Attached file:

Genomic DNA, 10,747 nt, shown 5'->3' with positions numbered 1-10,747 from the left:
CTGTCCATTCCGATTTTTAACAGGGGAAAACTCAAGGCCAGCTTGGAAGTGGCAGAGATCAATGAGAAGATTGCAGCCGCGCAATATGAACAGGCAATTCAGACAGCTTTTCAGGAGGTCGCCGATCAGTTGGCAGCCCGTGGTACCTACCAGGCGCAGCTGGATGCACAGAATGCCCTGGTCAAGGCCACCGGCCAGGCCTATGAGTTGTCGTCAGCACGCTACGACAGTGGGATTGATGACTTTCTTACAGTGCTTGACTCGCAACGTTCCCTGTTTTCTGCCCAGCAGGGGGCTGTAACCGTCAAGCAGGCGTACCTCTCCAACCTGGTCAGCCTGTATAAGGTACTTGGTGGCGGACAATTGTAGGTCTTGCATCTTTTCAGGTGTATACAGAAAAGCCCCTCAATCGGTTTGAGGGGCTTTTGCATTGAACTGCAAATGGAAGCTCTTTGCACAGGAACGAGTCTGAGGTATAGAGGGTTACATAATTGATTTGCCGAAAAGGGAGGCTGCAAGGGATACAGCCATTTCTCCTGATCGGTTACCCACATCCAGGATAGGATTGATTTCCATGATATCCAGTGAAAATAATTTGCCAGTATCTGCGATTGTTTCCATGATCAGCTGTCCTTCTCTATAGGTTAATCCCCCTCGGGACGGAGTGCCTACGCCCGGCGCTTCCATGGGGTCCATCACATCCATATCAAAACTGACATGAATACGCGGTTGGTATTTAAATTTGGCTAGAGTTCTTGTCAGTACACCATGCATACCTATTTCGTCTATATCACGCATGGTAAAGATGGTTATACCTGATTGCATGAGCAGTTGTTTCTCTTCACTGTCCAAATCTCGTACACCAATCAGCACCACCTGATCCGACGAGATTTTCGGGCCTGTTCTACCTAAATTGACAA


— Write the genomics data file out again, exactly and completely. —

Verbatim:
Genomic DNA, 10,747 nt, shown 5'->3' with positions numbered 1-10,747 from the left:
CTGTCCATTCCGATTTTTAACAGGGGAAAACTCAAGGCCAGCTTGGAAGTGGCAGAGATCAATGAGAAGATTGCAGCCGCGCAATATGAACAGGCAATTCAGACAGCTTTTCAGGAGGTCGCCGATCAGTTGGCAGCCCGTGGTACCTACCAGGCGCAGCTGGATGCACAGAATGCCCTGGTCAAGGCCACCGGCCAGGCCTATGAGTTGTCGTCAGCACGCTACGACAGTGGGATTGATGACTTTCTTACAGTGCTTGACTCGCAACGTTCCCTGTTTTCTGCCCAGCAGGGGGCTGTAACCGTCAAGCAGGCGTACCTCTCCAACCTGGTCAGCCTGTATAAGGTACTTGGTGGCGGACAATTGTAGGTCTTGCATCTTTTCAGGTGTATACAGAAAAGCCCCTCAATCGGTTTGAGGGGCTTTTGCATTGAACTGCAAATGGAAGCTCTTTGCACAGGAACGAGTCTGAGGTATAGAGGGTTACATAATTGATTTGCCGAAAAGGGAGGCTGCAAGGGATACAGCCATTTCTCCTGATCGGTTACCCACATCCAGGATAGGATTGATTTCCATGATATCCAGTGAAAATAATTTGCCAGTATCTGCGATTGTTTCCATGATCAGCTGTCCTTCTCTATAGGTTAATCCCCCTCGGGACGGAGTGCCTACGCCCGGCGCTTCCATGGGGTCCATCACATCCATATCAAAACTGACATGAATACGCGGTTGGTATTTAAATTTGGCTAGAGTTCTTGTCAGTACACCATGCATACCTATTTCGTCTATATCACGCATGGTAAAGATGGTTATACCTGATTGCATGAGCAGTTGTTTCTCTTCACTGTCCAAATCTCGTACACCAATCAGCACCACCTGATCCGACGAGATTTTCGGGCCTGTTCTACCTAAATTGACAA